Background: From 2006 to 2011, the City of Houston received nearly 200 community complaints about air pollution coming from some metal recycling facilities. The investigation by the Houston Health Department (HHD) found that while operating within legal limits, emissions from facilities that use torch cutting, a technique generating metal aerosols, may increase health risks for neighboring residents. Choosing to use collaborative problem solving over legislative rulemaking, HHD reached out to The University of Texas Health Science Center at Houston (UTHealth) to further evaluate and develop plans to mitigate, if necessary, health risks associated with metal emissions from these facilities.
Methods: Utilizing a community-based participatory research approach, we constituted a research team from academia, HHD and an air quality advocacy group and a Community Advisory Board (CAB) to draw diverse stakeholders (i.e., frustrated and concerned residents and wary facility managers acting within their legal rights) into an equitable, trusting and respectful space to work together. Next, we investigated metal air pollution and inhalation health risks of adults living near metal recyclers and ascertained community views about environmental health using key informant interviews, focus groups and surveys. Finally, working collaboratively with the CAB, we developed neighborhood-specific public health action plans to address research findings.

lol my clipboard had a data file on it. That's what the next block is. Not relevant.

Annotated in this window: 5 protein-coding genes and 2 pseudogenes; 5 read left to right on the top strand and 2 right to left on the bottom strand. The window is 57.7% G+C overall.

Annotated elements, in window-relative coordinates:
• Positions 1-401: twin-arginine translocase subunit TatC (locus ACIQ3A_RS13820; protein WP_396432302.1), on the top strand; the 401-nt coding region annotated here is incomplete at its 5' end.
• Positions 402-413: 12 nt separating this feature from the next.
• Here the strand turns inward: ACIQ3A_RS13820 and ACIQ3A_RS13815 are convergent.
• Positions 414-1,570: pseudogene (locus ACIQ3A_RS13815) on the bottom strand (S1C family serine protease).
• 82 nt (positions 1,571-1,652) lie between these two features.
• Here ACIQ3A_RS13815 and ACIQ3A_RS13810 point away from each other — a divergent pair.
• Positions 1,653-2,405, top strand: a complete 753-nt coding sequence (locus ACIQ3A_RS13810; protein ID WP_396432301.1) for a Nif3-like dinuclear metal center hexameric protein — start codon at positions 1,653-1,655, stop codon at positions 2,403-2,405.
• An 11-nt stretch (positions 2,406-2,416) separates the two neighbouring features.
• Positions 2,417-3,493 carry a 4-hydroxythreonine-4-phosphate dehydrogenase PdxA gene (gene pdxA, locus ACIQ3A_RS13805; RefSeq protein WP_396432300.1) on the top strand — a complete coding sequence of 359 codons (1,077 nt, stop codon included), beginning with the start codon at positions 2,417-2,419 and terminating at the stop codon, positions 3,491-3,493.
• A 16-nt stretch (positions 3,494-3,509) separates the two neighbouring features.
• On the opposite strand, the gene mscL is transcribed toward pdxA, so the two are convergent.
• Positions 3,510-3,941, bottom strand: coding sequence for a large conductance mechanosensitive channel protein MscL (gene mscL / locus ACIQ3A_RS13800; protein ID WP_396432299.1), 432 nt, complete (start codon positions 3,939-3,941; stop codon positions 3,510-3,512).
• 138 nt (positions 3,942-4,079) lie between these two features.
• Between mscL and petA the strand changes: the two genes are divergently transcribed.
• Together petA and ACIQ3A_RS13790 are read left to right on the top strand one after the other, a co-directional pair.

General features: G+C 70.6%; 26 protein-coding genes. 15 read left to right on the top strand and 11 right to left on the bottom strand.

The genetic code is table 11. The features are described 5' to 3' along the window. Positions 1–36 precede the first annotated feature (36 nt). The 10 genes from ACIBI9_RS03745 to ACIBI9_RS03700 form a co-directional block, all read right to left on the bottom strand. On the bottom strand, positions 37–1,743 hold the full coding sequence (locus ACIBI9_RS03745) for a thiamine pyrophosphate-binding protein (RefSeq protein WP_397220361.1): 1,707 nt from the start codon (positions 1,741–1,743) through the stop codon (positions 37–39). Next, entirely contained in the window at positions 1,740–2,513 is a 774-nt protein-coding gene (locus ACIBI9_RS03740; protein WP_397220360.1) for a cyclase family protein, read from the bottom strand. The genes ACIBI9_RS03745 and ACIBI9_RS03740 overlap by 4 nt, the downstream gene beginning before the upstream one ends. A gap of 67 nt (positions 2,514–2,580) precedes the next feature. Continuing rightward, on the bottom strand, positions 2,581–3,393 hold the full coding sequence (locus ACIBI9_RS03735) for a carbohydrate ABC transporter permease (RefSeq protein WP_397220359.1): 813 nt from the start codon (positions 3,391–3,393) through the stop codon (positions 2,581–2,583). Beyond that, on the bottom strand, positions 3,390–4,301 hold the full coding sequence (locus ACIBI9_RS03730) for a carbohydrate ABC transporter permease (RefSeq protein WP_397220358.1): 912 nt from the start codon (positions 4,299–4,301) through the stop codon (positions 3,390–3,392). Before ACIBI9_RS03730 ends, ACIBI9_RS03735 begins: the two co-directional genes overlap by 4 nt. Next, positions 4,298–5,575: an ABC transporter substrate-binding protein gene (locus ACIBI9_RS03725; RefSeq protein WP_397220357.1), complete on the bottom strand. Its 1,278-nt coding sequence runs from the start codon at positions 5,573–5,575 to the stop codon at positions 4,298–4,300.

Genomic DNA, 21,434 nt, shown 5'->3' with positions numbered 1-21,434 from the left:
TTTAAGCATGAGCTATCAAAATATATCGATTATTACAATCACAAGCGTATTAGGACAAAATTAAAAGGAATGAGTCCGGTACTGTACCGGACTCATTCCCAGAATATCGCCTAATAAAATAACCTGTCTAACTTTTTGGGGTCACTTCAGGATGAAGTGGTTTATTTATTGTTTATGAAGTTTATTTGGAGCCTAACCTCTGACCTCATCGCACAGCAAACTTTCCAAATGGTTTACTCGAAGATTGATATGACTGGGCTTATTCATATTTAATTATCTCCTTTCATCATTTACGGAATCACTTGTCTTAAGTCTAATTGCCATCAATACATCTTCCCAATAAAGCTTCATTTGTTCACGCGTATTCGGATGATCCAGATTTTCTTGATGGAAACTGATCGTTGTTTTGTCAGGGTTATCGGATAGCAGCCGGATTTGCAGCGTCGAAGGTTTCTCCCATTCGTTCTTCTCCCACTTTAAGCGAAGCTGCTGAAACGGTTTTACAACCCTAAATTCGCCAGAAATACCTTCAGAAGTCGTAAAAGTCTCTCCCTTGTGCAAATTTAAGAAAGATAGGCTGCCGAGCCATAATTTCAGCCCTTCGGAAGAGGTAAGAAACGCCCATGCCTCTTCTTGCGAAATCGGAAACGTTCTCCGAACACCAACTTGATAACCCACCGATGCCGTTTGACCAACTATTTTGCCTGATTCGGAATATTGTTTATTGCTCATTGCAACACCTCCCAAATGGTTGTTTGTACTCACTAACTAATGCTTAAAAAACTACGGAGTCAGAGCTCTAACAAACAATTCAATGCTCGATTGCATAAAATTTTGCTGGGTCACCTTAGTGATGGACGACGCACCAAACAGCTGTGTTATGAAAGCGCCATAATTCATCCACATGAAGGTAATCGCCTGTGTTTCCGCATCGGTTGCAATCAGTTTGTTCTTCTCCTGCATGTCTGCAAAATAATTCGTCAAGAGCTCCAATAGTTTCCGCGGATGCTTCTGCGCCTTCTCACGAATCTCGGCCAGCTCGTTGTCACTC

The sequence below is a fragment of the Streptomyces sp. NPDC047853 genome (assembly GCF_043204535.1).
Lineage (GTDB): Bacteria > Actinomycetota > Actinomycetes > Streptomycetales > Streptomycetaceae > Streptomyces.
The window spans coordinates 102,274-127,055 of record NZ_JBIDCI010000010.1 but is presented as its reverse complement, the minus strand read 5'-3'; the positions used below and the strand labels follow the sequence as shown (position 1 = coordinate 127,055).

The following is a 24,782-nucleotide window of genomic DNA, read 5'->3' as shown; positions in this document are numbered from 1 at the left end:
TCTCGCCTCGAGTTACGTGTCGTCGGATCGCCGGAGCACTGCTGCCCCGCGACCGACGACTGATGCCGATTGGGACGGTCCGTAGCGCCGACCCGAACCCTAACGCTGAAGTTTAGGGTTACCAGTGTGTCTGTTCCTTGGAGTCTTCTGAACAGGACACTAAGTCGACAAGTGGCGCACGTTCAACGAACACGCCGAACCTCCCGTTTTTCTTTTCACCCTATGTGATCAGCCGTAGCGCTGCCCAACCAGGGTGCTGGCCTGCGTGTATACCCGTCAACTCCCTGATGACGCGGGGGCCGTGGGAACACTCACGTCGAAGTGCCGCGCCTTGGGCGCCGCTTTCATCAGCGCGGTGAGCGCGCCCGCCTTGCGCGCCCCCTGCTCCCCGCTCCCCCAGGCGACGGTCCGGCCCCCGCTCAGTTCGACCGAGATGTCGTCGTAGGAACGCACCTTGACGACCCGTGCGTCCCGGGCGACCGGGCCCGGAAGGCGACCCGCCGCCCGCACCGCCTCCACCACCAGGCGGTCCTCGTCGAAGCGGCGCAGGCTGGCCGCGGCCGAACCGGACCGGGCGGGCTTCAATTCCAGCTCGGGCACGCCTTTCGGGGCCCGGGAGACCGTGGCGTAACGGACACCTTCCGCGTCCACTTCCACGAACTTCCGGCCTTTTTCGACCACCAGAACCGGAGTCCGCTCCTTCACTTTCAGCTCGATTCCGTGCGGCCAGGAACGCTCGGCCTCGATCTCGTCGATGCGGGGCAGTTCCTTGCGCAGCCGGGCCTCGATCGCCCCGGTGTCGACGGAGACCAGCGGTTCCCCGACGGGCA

Results: After overcoming challenges, the CAB evolved into an effective partnership with greater trust, goodwill, representation and power among members. Working together to translate and share health risk assessment results increased accessibility of the information. These results, coupled to community survey findings, set the groundwork for developing and implementing a stakeholder-informed action plan, which included a voluntary framework to reduce metal emissions in the scrap yard, improved lines of communication and environmental health leadership training. Tangible outcomes of enhanced capacity of our community and governmental partners included trained residents to conduct door-to-door surveys, adaptation of our field training protocol and survey by our community partner and development of a successful HHD program to engage residents to improve environmental health in their neighborhood.
Conclusions: Academic-government-community-industry partnerships can reduce environmental health disparities in underserved neighborhoods near industrial facilities.
Keywords: Academic–government-community-industry partnership; Community advisory board; Community-based participatory research; Environmental justice, Public health action plan; Metal air pollution.